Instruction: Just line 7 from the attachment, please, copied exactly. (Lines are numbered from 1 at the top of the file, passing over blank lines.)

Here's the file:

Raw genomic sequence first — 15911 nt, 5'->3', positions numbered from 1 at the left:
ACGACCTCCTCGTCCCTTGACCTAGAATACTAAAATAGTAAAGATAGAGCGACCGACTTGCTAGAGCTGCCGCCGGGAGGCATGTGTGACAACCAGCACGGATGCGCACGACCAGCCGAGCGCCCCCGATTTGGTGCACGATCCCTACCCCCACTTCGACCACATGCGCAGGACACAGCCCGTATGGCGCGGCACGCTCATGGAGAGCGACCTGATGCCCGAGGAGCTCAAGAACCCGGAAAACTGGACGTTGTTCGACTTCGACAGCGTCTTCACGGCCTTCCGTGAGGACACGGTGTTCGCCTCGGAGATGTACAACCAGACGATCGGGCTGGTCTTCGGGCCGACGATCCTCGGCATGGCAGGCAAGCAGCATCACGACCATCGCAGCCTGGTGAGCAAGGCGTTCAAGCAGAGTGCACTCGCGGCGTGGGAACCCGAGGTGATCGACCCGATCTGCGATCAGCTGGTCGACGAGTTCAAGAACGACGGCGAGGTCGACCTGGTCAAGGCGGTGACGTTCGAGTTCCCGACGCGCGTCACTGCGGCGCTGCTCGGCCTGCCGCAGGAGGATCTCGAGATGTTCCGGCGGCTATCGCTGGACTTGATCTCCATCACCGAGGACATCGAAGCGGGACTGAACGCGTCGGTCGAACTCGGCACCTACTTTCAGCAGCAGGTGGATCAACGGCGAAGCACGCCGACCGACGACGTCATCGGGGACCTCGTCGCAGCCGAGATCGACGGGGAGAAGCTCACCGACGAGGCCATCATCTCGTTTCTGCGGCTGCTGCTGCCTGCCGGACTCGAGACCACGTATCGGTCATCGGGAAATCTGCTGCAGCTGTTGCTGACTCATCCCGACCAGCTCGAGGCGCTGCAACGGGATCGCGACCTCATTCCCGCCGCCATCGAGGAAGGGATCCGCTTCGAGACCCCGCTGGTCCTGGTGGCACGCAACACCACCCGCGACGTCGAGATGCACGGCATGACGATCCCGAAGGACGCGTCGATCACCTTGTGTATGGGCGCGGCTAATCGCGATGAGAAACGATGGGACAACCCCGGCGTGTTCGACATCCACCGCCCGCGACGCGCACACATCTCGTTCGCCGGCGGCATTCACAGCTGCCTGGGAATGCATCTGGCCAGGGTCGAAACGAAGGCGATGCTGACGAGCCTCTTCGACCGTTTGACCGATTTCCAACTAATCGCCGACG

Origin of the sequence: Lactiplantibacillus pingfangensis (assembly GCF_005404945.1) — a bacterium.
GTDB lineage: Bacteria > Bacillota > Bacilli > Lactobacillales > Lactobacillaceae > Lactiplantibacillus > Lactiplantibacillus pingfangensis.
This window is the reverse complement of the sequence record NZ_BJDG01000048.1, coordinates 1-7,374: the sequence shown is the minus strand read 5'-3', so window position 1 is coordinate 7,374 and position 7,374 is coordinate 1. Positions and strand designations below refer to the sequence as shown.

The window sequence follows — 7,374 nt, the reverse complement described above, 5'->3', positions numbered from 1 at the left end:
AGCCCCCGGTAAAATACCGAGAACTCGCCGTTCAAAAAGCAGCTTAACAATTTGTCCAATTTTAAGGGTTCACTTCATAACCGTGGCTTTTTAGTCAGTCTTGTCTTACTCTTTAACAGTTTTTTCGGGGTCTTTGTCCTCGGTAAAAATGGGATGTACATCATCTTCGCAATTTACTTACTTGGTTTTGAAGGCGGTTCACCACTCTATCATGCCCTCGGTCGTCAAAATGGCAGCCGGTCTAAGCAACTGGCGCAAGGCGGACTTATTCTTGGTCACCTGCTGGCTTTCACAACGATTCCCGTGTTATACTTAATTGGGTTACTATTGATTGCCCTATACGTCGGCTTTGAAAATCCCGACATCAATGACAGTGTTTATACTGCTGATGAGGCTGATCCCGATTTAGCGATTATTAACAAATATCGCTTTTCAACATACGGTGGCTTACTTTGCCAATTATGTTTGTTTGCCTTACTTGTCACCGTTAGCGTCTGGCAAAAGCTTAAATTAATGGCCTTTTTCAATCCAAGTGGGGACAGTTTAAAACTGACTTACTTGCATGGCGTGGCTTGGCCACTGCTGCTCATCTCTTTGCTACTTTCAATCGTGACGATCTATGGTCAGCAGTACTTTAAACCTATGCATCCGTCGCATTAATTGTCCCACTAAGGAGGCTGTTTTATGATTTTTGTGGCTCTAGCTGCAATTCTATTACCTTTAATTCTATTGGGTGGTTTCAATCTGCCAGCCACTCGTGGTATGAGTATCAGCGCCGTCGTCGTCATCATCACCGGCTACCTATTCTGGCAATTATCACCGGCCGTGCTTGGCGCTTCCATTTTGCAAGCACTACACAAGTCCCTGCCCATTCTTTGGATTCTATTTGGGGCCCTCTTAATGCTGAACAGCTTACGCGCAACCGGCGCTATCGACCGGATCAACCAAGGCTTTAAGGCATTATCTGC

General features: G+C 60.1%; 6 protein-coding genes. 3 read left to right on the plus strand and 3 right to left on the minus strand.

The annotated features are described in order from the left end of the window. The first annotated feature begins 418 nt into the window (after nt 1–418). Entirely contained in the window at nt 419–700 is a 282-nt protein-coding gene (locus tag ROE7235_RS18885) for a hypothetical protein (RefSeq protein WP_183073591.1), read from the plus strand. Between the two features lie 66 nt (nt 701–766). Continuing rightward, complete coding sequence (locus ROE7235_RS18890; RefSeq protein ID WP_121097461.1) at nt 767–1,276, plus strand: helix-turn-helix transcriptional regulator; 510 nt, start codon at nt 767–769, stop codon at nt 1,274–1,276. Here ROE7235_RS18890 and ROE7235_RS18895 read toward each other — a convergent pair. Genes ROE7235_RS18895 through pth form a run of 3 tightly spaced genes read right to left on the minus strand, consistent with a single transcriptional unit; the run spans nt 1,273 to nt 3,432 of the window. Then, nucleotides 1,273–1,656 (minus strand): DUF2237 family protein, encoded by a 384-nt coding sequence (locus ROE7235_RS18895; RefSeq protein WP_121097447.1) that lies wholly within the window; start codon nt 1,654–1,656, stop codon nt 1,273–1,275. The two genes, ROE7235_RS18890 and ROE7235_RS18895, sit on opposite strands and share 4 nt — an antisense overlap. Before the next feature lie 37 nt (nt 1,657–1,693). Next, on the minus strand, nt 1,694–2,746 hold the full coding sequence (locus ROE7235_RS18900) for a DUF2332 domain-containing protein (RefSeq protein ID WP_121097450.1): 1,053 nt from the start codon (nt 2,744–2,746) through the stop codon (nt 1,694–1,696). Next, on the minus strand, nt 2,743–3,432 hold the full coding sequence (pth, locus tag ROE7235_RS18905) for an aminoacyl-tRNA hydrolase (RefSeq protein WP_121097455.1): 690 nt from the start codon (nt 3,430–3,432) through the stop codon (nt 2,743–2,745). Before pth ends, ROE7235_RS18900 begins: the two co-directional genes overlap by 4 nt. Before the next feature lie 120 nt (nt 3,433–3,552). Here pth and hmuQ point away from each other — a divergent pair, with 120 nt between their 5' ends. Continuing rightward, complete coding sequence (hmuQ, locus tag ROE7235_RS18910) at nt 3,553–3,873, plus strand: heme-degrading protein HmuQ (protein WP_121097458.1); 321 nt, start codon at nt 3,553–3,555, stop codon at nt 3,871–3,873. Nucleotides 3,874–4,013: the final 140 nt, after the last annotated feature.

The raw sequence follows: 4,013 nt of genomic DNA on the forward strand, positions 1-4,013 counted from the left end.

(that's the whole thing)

AGCCCCCGGTAAAATACCGAGAACTCGCCGTTCAAAAAGCAGCTTAACAATTTGTCCAATTTTAAGGGTTCACTTCATAACCGTGGCTTTTTAGTCAGTCTTGTCTTACTCTTTAACAGTTTTTTCGGGGTCTTTGTCCTCGGTAAAAATGGGATGTACATCATCTTCGCAATTTACTTACTTGGTTTTGAAGGCGGTTCACCACTCTATCATGCCCTCGGTCGTCAAAATGGCAGCCGGTCTAAGCAACTGGCGCAAGGCGGACTTATTCTTGGTCACCTGCTGGCTTTCACAACGATTCCCGTGTTATACTTAATTGGGTTACTATTGATTGCCCTATACGTCGGCTTTGAAAATCCCGACATCAATGACAGTGTTTATACTGCTGATGAGGCTGATCCCGATTTAGCGATTATTAACAAATATCGCTTTTCAACATACGGTGGCTTACTTTGCCAATTATGTTTGTTTGCCTTACTTGTCACCGTTAGCGTCTGGCAAAAGCTTAAATTAATGGCCTTTTTCAATCCAAGTGGGGACAGTTTAAAACTGACTTACTTGCATGGCGTGGCTTGGCCACTGCTGCTCATCTCTTTGCTACTTTCAATCGTGACGATCTATGGTCAGCAGTACTTTAAACCTATGCATCCGTCGCATTAATTGTCCCACTAAGGAGGCTGTTTTATGATTTTTGTGGCTCTAGCTGCAATTCTATTACCTTTAATTCTATTGGGTGGTTTCAATCTGCCAGCCACTCGTGGTATGAGTATCAGCGCCGTCGTCGTCATCATCACCGGCTACCTATTCTGGCAATTATCACCGGCCGTGCTTGGCGCTTCCATTTTGCAAGCACTACACAAGTCCCTGCCCATTCTTTGGATTCTATTTGGGGCCCTCTTAATGCTGAACAGCTTACGCGCAACCGGCGCTATCGACCGGATCAACCAAGGCTTTAAGGCATTATCTGC